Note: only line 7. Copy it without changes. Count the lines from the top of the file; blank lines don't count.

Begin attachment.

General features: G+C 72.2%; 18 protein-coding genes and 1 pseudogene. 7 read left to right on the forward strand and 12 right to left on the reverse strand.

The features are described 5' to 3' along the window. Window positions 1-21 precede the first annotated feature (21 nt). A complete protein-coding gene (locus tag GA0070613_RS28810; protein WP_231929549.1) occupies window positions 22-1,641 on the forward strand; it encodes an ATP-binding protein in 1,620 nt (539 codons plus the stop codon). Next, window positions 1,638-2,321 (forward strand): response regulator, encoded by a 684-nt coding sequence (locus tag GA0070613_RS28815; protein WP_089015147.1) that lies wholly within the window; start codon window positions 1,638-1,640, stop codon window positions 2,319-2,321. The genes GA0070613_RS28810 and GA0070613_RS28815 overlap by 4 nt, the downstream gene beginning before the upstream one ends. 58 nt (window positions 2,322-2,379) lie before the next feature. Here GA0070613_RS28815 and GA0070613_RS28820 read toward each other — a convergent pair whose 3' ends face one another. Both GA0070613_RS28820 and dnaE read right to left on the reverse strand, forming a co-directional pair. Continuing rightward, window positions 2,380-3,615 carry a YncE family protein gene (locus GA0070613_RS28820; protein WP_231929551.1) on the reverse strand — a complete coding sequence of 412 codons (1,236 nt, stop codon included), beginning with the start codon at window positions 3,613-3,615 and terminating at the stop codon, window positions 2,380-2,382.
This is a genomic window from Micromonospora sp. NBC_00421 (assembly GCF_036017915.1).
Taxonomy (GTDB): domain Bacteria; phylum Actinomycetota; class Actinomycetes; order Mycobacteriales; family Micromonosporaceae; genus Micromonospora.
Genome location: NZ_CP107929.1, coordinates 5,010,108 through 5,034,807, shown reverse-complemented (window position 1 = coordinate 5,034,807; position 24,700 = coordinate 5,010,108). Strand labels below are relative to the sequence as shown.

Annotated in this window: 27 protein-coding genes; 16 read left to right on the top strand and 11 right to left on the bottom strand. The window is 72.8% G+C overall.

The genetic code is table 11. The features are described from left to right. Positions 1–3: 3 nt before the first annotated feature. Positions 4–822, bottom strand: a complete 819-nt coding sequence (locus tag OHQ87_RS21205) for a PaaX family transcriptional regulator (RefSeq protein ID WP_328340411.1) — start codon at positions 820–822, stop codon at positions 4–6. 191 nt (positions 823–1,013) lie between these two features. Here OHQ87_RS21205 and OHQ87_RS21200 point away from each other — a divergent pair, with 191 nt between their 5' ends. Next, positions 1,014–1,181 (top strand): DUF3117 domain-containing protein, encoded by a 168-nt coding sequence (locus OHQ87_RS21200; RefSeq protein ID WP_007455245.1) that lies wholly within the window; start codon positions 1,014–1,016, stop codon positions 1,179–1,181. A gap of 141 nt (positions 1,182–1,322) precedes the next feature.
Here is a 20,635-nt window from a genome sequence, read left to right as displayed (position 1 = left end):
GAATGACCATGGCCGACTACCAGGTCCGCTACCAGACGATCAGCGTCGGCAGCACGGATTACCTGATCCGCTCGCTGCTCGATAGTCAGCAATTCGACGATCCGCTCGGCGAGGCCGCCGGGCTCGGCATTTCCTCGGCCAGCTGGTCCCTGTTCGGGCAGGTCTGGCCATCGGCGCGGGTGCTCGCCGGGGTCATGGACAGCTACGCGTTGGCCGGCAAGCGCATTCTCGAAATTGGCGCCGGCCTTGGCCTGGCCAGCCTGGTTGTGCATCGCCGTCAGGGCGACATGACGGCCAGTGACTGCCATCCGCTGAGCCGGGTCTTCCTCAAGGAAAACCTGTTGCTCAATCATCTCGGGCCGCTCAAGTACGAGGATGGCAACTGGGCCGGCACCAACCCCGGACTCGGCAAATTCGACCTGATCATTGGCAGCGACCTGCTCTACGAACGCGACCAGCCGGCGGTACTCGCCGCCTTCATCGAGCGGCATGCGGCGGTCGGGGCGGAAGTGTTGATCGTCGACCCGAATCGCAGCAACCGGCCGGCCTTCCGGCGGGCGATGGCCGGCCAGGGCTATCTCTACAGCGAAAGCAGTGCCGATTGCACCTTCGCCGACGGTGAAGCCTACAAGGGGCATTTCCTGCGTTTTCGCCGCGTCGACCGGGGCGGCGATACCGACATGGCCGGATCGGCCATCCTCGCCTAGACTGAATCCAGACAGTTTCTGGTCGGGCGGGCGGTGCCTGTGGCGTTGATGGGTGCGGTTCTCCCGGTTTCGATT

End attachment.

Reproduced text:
The genetic code is table 11. The features are described from left to right. Positions 1–3: 3 nt before the first annotated feature. Positions 4–822, bottom strand: a complete 819-nt coding sequence (locus tag OHQ87_RS21205) for a PaaX family transcriptional regulator (RefSeq protein ID WP_328340411.1) — start codon at positions 820–822, stop codon at positions 4–6. 191 nt (positions 823–1,013) lie between these two features. Here OHQ87_RS21205 and OHQ87_RS21200 point away from each other — a divergent pair, with 191 nt between their 5' ends. Next, positions 1,014–1,181 (top strand): DUF3117 domain-containing protein, encoded by a 168-nt coding sequence (locus OHQ87_RS21200; RefSeq protein ID WP_007455245.1) that lies wholly within the window; start codon positions 1,014–1,016, stop codon positions 1,179–1,181. A gap of 141 nt (positions 1,182–1,322) precedes the next feature.